Earlier this year dispute over the visit of Jordan’s Crown Prince Hussein to the Temple Mount led to Jordan retaliating by blocking then-prime minister Benjamin Netanyahu from using Jordanian airspace on a planned visit to the UAE.
Under their 1994 peace treaty, Israel recognizes Jordan as the custodian of the Temple Mount, which houses the Al-Aqsa Mosque. The Temple Mount is the holiest place in Judaism and the site of the third holiest shrine in Islam.
Israel captured the Temple Mount and Jerusalem’s Old City from Jordan in the 1967 Six Day War. However, it allowed the Jordanian Waqf to continue to maintain religious authority atop the mount, where Jews are allowed to visit, but not to pray.
The site has been a frequent flashpoint.
The TV said this was the first time the incident had been reported and gave no sources for the information.
In response to the report, Shaked, Lapid and Bennett all refused to comment on the specific allegations, saying that the leaks were part of an ongoing attempt to destabilize the coalition.
“Both Shaked and I have one goal — to pass the budget and stabilize the government,” Lapid said. “They will not divert me from my path through leaks and recordings, they will not succeed in runing the good atmosphere in the government where we will continue to work together for the sake of the country.”
The Prime Minister’s Office also defended Lapid, saying that he was “doing excellent work in strengthening Israel’s standing around the world from Morocco to Washington.”
“Israel’s foreign relations are in a wonderful shape. The prime minister and foreign minister are working in complete coordination,” the statement said.
In the recordings released Wednesday Shaked also took a swipe at Defense Minister Benny Gantz, who she said was “even worse than Lapid,” though she provided no further information in the recordings.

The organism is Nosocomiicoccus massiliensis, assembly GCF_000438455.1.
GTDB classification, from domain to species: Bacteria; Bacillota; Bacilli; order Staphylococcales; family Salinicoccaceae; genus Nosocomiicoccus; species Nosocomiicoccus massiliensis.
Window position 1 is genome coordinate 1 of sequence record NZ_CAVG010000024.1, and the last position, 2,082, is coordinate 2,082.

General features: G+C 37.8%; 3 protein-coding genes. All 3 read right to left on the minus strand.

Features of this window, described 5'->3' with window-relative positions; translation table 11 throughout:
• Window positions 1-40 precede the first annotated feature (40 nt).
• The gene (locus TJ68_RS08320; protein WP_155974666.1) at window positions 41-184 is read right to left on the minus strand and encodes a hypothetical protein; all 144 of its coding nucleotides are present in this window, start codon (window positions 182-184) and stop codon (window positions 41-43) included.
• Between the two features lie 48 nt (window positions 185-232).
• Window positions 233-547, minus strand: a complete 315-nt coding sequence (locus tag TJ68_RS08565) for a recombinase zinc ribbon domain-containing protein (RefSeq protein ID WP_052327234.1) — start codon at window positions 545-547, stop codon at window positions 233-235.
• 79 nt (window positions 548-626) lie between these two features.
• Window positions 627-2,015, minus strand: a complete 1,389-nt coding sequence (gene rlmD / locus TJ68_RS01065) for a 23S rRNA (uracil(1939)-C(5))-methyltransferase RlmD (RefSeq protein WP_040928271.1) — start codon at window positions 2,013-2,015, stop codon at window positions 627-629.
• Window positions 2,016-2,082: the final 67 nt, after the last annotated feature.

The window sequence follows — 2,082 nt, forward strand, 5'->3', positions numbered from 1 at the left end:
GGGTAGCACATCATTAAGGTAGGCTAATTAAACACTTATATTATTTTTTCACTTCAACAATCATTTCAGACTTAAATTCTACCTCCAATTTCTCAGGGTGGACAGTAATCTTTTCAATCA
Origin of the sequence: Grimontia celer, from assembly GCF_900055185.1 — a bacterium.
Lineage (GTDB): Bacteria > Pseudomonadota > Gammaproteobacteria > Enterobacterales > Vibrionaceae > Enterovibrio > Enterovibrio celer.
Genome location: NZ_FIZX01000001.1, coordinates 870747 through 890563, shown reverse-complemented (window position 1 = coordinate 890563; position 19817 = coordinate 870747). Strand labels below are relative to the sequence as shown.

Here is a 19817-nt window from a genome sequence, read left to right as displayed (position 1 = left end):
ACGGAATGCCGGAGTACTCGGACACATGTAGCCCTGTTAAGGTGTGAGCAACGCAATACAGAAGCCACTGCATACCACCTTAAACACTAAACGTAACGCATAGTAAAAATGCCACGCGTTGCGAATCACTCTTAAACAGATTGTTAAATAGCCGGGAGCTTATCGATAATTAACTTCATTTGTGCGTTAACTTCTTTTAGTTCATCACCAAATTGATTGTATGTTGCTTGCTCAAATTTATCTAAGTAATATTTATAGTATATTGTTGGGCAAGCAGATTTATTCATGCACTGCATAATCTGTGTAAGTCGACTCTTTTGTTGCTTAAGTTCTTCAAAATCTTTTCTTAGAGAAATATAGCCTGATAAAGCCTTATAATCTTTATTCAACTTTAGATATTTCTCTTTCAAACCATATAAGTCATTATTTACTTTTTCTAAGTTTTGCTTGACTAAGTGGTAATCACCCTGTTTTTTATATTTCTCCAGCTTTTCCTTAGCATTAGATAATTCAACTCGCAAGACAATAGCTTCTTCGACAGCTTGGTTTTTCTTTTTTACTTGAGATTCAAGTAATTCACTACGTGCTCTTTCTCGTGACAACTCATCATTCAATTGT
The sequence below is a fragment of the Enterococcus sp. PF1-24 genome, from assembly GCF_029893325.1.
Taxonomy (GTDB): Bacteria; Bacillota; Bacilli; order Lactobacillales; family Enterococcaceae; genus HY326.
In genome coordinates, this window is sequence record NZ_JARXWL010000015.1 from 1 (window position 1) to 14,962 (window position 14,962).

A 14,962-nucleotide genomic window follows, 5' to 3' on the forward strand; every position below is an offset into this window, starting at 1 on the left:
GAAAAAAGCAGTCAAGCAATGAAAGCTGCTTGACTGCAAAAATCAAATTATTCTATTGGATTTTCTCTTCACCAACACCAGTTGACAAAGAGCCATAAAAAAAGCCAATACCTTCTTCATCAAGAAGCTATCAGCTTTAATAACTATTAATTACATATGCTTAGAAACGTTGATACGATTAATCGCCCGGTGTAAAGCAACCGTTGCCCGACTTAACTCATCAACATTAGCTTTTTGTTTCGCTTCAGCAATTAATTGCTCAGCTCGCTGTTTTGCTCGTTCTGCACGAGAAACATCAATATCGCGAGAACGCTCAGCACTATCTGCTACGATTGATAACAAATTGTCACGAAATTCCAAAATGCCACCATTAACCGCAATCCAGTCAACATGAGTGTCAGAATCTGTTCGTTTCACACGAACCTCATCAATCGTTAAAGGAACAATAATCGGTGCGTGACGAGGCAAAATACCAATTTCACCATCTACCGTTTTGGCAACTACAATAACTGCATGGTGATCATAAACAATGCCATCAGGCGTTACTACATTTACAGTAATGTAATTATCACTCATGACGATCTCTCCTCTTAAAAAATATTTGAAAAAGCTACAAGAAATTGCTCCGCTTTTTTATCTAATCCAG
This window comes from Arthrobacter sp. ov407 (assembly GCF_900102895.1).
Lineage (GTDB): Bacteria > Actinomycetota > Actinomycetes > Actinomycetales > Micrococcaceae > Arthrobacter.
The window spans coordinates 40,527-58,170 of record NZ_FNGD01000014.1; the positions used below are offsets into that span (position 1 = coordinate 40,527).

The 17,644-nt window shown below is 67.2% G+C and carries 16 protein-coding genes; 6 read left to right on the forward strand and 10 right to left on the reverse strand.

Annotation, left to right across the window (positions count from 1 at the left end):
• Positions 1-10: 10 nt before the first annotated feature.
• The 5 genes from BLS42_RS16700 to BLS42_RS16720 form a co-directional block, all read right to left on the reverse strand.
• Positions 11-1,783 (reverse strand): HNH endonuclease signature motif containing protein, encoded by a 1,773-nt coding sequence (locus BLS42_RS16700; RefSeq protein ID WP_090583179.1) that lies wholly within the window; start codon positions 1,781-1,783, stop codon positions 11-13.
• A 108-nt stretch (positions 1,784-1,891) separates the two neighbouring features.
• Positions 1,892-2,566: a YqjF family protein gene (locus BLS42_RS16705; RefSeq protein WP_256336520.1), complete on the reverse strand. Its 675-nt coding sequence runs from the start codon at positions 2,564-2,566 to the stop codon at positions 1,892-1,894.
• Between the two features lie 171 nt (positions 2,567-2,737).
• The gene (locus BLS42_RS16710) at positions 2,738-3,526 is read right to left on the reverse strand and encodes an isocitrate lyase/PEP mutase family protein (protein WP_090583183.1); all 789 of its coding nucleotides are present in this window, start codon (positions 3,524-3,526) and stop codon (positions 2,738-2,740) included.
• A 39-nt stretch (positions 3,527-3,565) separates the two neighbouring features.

The network also quoted Shaked as questioning whether Yamina will honor the rotation agreement that would see Lapid take over as premier in 2023 — though it did not air a recording of those remarks.
It was not clear who Shaked was speaking to in the leaked recordings.
In a statement to the network, Shaked said she’d made the statements in anger after a minister made anonymous comments against her to the press earlier this month, attacking her for saying she doesn’t support a two-state solution during a visit to the United Arab Emirates.
Channel 12 said Shaked had called Lapid shortly before the TV segment aired to express her regret.
The incident comes amid increased tensions in the coalition of right-wing, left-wing and centrist parties, as well as an Islamist one. The narrow governing coalition must pass a 2021 budget by November 14, and Bennett and other ministers have warned against rocking the boat in the run-up to that vote. If the much-delayed budget — it would be the first state budget to be approved in over three years — does not pass by the deadline, the coalition will automatically dissolve, triggering new elections.
The government will need all of its lawmakers on board to approve the budget.